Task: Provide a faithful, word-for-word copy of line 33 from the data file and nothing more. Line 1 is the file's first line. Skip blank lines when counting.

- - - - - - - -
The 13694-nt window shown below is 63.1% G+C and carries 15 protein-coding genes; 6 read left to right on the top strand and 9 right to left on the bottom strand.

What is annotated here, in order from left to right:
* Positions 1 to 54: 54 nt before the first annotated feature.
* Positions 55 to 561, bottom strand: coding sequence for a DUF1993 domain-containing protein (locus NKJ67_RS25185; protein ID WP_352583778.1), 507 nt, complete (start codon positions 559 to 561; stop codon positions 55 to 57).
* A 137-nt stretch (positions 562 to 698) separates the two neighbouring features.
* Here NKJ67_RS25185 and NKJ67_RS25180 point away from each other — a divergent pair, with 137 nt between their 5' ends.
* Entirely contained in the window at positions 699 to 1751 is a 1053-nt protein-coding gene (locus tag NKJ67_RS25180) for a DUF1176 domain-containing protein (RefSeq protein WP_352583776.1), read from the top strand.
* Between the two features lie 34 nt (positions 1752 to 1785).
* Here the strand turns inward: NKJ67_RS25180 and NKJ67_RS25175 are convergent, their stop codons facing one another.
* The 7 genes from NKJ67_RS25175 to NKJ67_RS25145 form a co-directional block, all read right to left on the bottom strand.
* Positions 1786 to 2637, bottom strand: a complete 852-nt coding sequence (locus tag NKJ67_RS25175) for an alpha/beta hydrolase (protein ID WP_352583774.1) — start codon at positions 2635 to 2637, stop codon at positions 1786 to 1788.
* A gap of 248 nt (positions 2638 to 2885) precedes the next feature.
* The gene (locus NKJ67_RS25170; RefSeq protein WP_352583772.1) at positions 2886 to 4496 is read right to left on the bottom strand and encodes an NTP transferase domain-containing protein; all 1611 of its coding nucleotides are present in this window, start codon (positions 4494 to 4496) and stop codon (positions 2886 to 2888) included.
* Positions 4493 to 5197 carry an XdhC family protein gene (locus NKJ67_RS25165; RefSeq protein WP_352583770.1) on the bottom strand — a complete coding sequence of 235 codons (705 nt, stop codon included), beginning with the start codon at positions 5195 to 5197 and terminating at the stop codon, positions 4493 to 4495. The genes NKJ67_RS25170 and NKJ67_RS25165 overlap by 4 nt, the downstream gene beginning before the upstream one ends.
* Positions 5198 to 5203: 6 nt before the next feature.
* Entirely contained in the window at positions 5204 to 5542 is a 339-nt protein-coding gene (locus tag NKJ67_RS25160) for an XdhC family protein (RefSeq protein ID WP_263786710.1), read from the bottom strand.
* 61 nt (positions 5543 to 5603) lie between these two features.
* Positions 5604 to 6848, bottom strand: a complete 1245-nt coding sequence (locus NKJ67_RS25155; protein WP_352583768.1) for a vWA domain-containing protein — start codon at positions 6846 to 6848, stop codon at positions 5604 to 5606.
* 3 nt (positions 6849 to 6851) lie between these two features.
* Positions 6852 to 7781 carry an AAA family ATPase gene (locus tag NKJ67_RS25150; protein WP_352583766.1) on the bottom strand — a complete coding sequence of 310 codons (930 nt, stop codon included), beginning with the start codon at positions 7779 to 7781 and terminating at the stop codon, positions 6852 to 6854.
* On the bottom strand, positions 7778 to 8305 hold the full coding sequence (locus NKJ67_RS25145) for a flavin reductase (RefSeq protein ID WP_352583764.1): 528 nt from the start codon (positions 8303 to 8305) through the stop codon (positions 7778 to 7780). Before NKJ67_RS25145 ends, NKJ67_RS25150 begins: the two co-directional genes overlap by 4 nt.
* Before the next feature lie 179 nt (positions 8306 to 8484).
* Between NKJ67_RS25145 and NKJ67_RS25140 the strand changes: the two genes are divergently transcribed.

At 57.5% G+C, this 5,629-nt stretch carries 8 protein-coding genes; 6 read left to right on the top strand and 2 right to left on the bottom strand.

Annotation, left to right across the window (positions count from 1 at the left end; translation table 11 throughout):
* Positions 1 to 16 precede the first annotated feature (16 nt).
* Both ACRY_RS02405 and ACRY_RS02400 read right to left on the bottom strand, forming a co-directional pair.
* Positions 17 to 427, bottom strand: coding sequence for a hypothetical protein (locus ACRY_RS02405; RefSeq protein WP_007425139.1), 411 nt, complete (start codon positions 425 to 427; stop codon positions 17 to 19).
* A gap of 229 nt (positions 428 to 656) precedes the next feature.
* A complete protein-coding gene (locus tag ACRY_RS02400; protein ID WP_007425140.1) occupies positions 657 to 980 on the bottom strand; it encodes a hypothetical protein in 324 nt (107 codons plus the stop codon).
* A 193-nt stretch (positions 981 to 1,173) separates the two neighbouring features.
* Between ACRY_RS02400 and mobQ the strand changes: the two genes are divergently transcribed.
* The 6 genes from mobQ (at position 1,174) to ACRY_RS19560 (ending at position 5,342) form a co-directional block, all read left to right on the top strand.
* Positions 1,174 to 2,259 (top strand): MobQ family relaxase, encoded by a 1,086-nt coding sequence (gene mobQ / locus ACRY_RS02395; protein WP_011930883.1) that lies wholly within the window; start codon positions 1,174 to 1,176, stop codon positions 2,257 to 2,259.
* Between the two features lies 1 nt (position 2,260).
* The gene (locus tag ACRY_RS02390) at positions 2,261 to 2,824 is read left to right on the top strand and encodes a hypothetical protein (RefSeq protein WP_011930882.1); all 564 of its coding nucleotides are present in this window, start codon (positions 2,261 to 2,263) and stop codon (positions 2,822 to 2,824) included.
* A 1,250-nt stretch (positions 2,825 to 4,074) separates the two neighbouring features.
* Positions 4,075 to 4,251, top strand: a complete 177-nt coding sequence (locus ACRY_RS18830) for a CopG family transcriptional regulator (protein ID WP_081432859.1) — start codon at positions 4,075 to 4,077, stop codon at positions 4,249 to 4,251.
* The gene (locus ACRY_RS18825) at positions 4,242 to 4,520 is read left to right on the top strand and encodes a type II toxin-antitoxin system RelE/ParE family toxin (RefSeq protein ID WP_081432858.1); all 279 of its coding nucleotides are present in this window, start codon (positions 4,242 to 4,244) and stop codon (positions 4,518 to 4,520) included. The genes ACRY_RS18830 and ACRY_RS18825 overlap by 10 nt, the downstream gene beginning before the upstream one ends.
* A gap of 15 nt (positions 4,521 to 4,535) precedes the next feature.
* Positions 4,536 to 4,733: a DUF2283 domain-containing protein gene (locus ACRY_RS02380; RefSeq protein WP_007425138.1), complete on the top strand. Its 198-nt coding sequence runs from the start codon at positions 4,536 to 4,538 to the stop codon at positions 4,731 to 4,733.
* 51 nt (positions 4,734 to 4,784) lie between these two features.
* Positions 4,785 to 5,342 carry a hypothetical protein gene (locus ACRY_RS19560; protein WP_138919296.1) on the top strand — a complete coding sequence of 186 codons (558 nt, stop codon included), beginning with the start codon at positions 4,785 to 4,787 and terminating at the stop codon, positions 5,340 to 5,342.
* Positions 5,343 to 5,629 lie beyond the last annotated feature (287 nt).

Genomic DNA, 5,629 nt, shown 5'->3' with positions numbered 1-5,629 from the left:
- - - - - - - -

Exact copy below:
* The 6 genes from mobQ (at position 1,174) to ACRY_RS19560 (ending at position 5,342) form a co-directional block, all read left to right on the top strand.